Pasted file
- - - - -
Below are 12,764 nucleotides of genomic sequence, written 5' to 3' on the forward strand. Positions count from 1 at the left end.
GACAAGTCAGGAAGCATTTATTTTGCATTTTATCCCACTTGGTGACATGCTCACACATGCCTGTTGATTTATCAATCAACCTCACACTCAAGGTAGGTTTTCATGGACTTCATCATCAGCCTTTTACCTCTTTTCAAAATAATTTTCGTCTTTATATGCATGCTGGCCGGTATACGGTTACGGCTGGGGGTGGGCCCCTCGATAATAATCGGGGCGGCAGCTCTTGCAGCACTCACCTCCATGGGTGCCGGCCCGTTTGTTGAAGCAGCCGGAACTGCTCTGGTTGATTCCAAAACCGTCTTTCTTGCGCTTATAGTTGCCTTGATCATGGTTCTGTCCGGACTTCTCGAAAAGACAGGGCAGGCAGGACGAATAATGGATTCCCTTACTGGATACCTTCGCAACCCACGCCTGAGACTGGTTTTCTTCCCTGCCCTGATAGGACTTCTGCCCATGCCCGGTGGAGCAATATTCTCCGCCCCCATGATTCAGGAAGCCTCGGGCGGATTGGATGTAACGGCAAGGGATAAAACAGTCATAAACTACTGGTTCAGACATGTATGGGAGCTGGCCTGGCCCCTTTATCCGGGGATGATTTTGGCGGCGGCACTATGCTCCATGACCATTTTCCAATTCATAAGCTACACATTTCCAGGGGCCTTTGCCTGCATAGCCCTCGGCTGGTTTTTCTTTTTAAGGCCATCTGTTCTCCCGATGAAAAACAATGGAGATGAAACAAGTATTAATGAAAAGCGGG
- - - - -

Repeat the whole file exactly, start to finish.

Below are 12,764 nucleotides of genomic sequence, written 5' to 3' on the forward strand. Positions count from 1 at the left end.
GACAAGTCAGGAAGCATTTATTTTGCATTTTATCCCACTTGGTGACATGCTCACACATGCCTGTTGATTTATCAATCAACCTCACACTCAAGGTAGGTTTTCATGGACTTCATCATCAGCCTTTTACCTCTTTTCAAAATAATTTTCGTCTTTATATGCATGCTGGCCGGTATACGGTTACGGCTGGGGGTGGGCCCCTCGATAATAATCGGGGCGGCAGCTCTTGCAGCACTCACCTCCATGGGTGCCGGCCCGTTTGTTGAAGCAGCCGGAACTGCTCTGGTTGATTCCAAAACCGTCTTTCTTGCGCTTATAGTTGCCTTGATCATGGTTCTGTCCGGACTTCTCGAAAAGACAGGGCAGGCAGGACGAATAATGGATTCCCTTACTGGATACCTTCGCAACCCACGCCTGAGACTGGTTTTCTTCCCTGCCCTGATAGGACTTCTGCCCATGCCCGGTGGAGCAATATTCTCCGCCCCCATGATTCAGGAAGCCTCGGGCGGATTGGATGTAACGGCAAGGGATAAAACAGTCATAAACTACTGGTTCAGACATGTATGGGAGCTGGCCTGGCCCCTTTATCCGGGGATGATTTTGGCGGCGGCACTATGCTCCATGACCATTTTCCAATTCATAAGCTACACATTTCCAGGGGCCTTTGCCTGCATAGCCCTCGGCTGGTTTTTCTTTTTAAGGCCATCTGTTCTCCCGATGAAAAACAATGGAGATGAAACAAGTATTAATGAAAAGCGGG